Thursday, June 19, 2014

Culinary Classes Overview, pt. 2 (First Semester Academic Classes)


To continue on the same train of thought as my post the other day, I will give an overview of the academic classes that the average student will have completed up-to-point that I am in the Culinary Arts program (I just started Seafood ID and Fabrication class which puts me in the second block of my second semester). As I continue through the program I will continue with this series of posts.

Timeline (to put the timing in perspective)

Semester 1
Culinary Math & Food Safety (each twice a week for 6 week)
Nutrition & Introduction to Gastronomy (each twice a week for 6 week)
Product Knowledge (once a week for 12 weeks)
Professionalism and Life Skills (once a week for 12 weeks)

Semester 2
College Writing & Introduction to Management (each twice a week for 6 week)



Culinary Math 


Coming into the CIA I had heard that Culinary Math was the hardest academic class (apart from Wines). That was possibly the most inaccurate statement I have ever heard. Granted, I have always had an easy time with math (Calculus is still my favorite discipline, if that tells you anything). Regardless, if you passed elementary school math then you really shouldn’t have any trouble (dividing fractions was the “hardest” thing we had to do in that class). With all that said, I would still recommend taking the course if you haven’t used math in relation to the foodservice industry. I had never costed recipes or done yield tests before and although the equations were boringly easy, the application was completely new for me. Some of the topics we covered included:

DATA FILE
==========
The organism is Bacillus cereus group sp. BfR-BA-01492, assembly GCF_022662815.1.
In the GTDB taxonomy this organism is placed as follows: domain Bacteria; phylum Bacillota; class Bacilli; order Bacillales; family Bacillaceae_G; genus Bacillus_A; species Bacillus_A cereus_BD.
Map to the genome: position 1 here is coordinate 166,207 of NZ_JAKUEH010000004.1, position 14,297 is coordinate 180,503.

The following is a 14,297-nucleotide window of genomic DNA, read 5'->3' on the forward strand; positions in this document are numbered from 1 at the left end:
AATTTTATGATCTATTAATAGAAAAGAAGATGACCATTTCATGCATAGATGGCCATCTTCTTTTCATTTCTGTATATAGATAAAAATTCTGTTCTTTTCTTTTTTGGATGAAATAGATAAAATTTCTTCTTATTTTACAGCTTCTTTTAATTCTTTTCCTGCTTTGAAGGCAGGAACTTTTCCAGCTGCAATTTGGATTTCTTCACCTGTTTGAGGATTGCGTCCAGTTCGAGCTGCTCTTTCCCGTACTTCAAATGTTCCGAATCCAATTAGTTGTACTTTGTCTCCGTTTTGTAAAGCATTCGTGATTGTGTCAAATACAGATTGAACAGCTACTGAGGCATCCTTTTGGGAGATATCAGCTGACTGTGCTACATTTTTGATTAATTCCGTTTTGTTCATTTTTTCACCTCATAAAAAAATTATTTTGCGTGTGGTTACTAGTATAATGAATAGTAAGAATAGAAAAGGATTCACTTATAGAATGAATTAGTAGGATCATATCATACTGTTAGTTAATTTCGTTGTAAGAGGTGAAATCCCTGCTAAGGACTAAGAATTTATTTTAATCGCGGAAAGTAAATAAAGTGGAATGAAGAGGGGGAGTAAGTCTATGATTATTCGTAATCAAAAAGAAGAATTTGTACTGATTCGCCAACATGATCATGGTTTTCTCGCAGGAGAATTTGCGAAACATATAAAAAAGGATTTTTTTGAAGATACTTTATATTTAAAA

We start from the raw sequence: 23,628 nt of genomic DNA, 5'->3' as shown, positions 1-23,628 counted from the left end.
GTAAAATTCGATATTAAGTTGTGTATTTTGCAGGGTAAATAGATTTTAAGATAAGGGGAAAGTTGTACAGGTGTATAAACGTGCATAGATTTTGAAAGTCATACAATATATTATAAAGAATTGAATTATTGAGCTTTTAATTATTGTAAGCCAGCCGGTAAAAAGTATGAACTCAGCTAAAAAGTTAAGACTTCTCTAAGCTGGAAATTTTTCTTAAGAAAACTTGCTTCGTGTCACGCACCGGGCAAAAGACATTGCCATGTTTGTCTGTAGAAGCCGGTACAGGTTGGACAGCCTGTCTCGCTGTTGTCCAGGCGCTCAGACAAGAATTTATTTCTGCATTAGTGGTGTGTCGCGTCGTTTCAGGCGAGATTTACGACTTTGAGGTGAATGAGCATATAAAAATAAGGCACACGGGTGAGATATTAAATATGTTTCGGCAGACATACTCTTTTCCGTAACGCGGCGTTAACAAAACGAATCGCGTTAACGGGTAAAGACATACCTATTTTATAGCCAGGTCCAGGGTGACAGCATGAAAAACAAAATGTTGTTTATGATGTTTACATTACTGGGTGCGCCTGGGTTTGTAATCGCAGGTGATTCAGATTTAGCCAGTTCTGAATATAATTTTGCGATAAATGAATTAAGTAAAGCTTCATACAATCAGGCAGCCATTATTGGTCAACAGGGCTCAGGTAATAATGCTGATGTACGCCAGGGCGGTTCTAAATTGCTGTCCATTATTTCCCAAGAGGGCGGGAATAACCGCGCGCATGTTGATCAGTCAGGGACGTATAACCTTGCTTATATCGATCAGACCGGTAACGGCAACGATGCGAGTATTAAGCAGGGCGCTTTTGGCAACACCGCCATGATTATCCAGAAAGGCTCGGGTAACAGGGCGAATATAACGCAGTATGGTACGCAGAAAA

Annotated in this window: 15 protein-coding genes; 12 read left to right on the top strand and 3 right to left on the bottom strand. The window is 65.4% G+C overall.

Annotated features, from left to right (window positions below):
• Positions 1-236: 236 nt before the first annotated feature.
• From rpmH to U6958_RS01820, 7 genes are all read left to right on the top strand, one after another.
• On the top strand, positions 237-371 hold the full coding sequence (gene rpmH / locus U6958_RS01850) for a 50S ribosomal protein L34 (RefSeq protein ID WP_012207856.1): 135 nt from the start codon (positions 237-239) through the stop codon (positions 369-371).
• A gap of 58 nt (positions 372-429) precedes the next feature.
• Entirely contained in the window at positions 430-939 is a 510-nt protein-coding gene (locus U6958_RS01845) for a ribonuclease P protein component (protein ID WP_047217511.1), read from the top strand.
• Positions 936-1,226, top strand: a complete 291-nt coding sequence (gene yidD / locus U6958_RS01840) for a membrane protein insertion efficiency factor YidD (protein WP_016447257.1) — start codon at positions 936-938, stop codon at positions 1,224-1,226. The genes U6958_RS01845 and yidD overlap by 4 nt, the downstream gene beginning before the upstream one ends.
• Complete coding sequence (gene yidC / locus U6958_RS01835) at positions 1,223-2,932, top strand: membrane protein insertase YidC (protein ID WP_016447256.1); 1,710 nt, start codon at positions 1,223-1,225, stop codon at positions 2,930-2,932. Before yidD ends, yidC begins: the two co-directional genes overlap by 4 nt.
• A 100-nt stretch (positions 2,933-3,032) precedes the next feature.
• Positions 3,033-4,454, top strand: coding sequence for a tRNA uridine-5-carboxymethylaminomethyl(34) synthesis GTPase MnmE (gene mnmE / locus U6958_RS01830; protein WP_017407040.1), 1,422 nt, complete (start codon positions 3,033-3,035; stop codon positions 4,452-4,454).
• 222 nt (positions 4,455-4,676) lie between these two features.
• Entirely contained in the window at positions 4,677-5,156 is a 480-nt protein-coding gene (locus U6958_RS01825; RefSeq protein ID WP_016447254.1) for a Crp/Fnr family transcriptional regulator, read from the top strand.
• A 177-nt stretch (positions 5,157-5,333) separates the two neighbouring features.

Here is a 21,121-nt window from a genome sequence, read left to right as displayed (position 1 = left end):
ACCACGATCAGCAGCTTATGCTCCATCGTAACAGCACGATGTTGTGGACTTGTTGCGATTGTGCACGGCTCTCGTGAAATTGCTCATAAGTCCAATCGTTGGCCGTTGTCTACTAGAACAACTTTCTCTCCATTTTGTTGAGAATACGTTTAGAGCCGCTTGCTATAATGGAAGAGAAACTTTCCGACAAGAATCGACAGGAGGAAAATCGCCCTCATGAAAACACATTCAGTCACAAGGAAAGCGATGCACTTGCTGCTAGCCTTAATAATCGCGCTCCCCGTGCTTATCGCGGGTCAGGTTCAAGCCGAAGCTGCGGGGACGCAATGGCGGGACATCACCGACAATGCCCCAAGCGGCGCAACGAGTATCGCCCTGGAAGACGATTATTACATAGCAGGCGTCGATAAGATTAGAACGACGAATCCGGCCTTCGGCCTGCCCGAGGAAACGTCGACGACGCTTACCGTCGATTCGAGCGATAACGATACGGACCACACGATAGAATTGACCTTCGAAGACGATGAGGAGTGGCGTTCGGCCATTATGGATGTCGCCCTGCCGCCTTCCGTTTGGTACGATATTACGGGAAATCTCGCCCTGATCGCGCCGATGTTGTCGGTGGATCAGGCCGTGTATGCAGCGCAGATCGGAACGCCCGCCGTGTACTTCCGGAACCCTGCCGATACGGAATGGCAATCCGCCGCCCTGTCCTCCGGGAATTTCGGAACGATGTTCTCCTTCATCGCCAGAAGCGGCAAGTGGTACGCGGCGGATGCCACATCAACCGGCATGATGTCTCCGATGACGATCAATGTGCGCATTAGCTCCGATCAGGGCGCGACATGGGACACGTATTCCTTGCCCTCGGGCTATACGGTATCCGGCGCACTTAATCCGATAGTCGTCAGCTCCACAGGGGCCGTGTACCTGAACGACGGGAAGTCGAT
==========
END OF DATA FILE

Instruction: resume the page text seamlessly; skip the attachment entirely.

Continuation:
·      Unit conversions
·      Kitchen ratios
·      Purchasing, portioning and finding yield percents
·      Recipe costing and comparative costin
     

Although most of this is probably self-teachable, I would definitely recommend to take class (even if just as a GPA booster!).


Food Safety


During the same period of time as taking Culinary Math (first six weeks of the first semester) I also took three other courses, one them being Food Safety. This class was about exactly what it sounds like; how to receive, store, cook, hold, and serve food safely. This topic encompasses much more than what the average person would imagine. Did you know that food that gets delivered to your restaurant or establishment should (generally) be no more than 40˚F or you should reject it? Or that infusing olive oil with garlic and herbs could actually cause botulism to grow in that environment? The smallest foodborne illness outbreak that started at your restaurant or establishment due to one dishwasher being sick could easily close your business forever and ruin your credibility. The purpose is not to scare you, but ignorance is not actually bliss when your livelihood is on the line. At the end of the course you take the official ServSafe exam (you are actually required to pass in order to pass the course), which some establishments require but it is always a mark in your favor when on the job hunt.